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Persons in Chinese History - Goujian, King of Yue 越王句踐

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Goujian, king of Yue 越王句踐 (r. 495- 465), was a dominant ruler of the semi-Chinese state of Yue 越 during the Spring and Autumn period 春秋 (770-5th cent. BCE). He is counted as one of the so-called five hegemons (wuba 五霸). Just after his accession to the throne, the powerful kingdom of Wu 吳 attacked the kingdom of Yue, but Goujian was able to defeat King Helü 闔閭 (r. 514-496) of Wu at Zuili 檇李 (modern Jiaxing 嘉興, Zhejiang). Three years later, Helü's son Fucha 夫差 took revenge and defeated the army of Yue in the battle of Fujiao 夫椒 (southwest of modern Wuxian 吳縣, Jiangsu). With the rest of his shattered army Goujian withdrew to Guiji 會稽 and offered a truce. In the next years he attracted worthy advisors like Fan Li 范蠡 and Wen Zhong 文種 who helped him strengthening his government and building up a new military force. When king Fucha of Wu was on a campaign to the north to exert his hegemonial power over the central states, internal quarrels broke out in Wu. King Goujian took the chance to destroy the state of Wu. King Fucha was forced to commit suicide. His new dominance of China's southeast allowed Fucha to take over the position of the hegemon that Wu had lost. In Xuzhou 徐州 (south of Tengzhou 滕州, Shandong) he assembled the feudal lords and declared himself hegemon of China.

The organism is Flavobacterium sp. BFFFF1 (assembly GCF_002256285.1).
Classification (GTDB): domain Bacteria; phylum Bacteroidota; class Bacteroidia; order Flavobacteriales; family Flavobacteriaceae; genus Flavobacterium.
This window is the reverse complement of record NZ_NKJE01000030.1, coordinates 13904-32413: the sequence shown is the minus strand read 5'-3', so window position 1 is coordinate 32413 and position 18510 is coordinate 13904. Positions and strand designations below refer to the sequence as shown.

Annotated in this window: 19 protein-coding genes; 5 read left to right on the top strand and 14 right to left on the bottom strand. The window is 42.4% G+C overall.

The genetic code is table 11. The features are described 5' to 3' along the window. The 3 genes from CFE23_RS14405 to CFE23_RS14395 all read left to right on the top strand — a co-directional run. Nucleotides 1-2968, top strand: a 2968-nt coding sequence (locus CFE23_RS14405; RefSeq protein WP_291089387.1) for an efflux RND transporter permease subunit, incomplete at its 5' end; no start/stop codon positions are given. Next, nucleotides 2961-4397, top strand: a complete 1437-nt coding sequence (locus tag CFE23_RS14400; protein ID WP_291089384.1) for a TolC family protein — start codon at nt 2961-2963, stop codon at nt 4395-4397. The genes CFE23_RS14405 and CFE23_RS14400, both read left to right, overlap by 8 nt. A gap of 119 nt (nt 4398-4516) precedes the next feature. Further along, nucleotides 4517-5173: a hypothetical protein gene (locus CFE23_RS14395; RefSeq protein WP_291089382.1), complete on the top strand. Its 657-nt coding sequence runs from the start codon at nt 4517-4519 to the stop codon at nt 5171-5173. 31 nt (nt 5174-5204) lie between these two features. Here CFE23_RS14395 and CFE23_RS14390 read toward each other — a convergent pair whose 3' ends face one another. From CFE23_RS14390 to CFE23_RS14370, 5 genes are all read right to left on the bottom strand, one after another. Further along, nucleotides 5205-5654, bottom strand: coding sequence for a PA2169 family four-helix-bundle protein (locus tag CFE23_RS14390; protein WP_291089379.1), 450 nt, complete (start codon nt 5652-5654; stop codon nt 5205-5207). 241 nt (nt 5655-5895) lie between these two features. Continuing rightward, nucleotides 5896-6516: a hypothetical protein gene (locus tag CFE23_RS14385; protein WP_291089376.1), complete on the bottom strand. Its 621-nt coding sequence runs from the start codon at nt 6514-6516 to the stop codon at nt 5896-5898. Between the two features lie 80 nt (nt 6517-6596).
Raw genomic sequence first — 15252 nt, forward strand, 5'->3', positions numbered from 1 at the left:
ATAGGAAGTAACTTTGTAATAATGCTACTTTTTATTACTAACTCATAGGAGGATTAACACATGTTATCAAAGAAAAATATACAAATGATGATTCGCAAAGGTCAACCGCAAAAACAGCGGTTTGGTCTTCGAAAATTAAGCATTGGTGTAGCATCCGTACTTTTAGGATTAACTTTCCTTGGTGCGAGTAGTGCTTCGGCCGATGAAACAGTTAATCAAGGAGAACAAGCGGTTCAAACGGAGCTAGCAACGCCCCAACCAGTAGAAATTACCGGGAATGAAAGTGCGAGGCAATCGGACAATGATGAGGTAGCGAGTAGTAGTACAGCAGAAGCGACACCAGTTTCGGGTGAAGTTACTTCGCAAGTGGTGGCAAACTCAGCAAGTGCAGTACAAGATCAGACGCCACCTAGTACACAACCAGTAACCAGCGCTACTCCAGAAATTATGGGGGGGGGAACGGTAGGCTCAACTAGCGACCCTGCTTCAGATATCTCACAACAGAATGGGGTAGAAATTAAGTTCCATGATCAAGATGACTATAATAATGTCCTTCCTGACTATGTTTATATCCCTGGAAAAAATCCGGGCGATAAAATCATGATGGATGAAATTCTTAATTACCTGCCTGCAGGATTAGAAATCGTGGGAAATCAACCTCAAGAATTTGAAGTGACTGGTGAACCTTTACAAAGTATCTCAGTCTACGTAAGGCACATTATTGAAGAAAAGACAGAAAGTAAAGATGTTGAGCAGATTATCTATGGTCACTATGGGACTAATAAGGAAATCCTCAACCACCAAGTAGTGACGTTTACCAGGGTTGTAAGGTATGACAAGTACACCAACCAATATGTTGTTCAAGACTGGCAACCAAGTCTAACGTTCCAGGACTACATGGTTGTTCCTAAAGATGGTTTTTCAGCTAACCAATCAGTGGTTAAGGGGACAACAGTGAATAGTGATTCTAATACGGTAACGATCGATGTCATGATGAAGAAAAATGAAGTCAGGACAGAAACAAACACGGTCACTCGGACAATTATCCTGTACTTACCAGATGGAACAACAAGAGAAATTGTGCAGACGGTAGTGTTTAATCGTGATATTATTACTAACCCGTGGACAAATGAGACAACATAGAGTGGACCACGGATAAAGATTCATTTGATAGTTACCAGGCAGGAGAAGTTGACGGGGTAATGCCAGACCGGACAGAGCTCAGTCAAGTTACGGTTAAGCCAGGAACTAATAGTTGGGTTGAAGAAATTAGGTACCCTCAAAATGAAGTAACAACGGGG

Source: Cang Xiuliang 倉修良 (ed. 1991), Shiji cidian 史記辭典 (Jinan: Shandong jiaoyu chubanshe), p. 143.

December 2, 2010 © Ulrich Theobald · Mail
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